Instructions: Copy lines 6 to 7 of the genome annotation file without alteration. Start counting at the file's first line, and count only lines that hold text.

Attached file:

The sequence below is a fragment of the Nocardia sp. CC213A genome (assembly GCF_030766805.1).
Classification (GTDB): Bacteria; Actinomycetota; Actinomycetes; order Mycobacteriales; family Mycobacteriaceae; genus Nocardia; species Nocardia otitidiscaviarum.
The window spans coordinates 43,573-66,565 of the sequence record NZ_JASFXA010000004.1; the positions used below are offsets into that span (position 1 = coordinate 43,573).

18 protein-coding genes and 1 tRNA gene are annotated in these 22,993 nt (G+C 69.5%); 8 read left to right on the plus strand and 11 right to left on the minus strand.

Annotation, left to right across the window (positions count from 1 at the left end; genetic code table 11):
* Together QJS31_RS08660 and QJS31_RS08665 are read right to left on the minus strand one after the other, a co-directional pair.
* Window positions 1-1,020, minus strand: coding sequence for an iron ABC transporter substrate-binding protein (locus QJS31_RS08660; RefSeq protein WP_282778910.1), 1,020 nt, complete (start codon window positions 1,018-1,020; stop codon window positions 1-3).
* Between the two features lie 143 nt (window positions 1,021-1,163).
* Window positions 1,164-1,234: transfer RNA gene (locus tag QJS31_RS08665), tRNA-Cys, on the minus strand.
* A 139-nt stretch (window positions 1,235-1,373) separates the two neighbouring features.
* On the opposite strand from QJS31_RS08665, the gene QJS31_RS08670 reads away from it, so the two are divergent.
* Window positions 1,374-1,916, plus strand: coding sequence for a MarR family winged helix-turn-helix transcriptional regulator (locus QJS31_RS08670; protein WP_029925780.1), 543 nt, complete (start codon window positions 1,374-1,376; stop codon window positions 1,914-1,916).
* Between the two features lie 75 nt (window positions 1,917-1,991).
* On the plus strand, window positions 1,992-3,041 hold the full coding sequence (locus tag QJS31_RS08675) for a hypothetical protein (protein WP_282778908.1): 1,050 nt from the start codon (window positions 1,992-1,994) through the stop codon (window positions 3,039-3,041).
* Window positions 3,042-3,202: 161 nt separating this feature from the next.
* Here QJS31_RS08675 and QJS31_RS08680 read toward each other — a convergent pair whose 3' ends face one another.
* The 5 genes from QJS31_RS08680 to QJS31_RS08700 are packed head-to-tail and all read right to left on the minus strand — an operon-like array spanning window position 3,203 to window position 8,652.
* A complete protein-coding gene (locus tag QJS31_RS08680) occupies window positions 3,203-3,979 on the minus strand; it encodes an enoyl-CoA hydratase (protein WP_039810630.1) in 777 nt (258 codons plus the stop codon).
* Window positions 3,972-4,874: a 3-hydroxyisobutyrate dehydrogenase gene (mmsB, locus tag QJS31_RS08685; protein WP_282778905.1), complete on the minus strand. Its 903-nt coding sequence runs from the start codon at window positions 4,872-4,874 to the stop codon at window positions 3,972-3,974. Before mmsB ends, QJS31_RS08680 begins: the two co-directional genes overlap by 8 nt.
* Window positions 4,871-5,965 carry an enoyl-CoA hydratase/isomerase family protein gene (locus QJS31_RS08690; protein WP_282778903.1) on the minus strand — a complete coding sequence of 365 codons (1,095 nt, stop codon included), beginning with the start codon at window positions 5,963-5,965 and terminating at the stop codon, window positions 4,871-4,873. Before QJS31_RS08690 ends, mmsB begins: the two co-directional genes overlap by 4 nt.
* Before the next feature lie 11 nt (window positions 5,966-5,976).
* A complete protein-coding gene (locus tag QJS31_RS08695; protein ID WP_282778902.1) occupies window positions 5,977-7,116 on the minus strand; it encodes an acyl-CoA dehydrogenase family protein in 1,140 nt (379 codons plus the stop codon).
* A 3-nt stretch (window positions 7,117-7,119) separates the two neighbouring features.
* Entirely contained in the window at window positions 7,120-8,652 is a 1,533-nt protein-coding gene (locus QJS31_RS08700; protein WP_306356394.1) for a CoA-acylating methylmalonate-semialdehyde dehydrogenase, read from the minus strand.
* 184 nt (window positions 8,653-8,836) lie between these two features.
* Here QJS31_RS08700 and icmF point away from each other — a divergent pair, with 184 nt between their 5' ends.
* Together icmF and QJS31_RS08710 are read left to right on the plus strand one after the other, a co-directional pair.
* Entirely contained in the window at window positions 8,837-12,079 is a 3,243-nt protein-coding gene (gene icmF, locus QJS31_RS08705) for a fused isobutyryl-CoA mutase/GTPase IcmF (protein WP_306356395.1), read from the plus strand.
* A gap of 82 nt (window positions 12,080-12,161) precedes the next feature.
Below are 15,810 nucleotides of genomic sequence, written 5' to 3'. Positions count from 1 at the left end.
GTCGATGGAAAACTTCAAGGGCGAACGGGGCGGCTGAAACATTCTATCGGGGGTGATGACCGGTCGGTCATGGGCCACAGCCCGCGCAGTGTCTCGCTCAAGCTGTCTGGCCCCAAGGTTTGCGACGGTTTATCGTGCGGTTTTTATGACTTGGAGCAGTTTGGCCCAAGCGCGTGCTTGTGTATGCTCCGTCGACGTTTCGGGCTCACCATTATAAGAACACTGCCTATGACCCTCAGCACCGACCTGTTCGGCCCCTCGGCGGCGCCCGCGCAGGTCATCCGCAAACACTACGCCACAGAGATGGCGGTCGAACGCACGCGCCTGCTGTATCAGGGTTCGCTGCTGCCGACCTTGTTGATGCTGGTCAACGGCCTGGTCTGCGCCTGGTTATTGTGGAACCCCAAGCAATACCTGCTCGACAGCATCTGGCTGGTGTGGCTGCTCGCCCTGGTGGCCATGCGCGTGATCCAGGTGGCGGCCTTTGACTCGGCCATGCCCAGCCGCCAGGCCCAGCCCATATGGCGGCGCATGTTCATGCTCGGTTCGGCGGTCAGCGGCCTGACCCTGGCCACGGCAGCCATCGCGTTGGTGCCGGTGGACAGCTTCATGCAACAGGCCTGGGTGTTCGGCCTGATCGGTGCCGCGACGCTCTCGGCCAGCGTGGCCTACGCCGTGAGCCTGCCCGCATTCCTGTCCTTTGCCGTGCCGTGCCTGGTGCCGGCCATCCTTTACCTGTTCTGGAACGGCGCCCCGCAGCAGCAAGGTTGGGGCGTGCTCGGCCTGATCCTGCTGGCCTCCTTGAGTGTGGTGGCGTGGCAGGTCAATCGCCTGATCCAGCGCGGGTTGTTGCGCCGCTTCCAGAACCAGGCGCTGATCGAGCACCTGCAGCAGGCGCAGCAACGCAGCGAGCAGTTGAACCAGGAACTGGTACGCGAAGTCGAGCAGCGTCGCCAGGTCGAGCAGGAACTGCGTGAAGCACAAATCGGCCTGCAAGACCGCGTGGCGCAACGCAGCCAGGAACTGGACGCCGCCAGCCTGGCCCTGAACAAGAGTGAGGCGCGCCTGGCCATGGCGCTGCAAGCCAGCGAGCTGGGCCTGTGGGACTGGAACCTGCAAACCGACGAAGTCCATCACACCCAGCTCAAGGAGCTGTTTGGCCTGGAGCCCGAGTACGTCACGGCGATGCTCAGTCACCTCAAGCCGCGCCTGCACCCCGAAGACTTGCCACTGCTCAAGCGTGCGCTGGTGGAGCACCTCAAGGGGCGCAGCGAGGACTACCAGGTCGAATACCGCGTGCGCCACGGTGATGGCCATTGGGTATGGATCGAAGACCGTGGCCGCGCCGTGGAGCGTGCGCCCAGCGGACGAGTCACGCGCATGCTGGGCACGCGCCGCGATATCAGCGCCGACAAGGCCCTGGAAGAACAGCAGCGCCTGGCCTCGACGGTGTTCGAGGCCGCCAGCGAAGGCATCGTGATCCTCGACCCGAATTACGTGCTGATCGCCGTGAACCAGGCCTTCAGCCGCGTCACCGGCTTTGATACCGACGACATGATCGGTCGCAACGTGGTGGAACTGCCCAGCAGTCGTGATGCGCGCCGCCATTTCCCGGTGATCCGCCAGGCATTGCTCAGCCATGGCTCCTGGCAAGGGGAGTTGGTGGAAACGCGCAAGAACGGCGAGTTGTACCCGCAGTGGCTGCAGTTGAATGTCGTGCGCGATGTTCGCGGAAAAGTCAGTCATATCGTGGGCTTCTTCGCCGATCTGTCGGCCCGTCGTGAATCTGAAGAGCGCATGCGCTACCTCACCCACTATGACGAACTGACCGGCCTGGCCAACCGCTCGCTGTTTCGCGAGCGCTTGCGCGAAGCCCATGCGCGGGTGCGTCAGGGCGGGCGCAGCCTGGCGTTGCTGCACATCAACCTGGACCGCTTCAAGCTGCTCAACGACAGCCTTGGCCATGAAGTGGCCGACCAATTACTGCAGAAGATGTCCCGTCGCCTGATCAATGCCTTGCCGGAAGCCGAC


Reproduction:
* Together QJS31_RS08660 and QJS31_RS08665 are read right to left on the minus strand one after the other, a co-directional pair.
* Window positions 1-1,020, minus strand: coding sequence for an iron ABC transporter substrate-binding protein (locus QJS31_RS08660; RefSeq protein WP_282778910.1), 1,020 nt, complete (start codon window positions 1,018-1,020; stop codon window positions 1-3).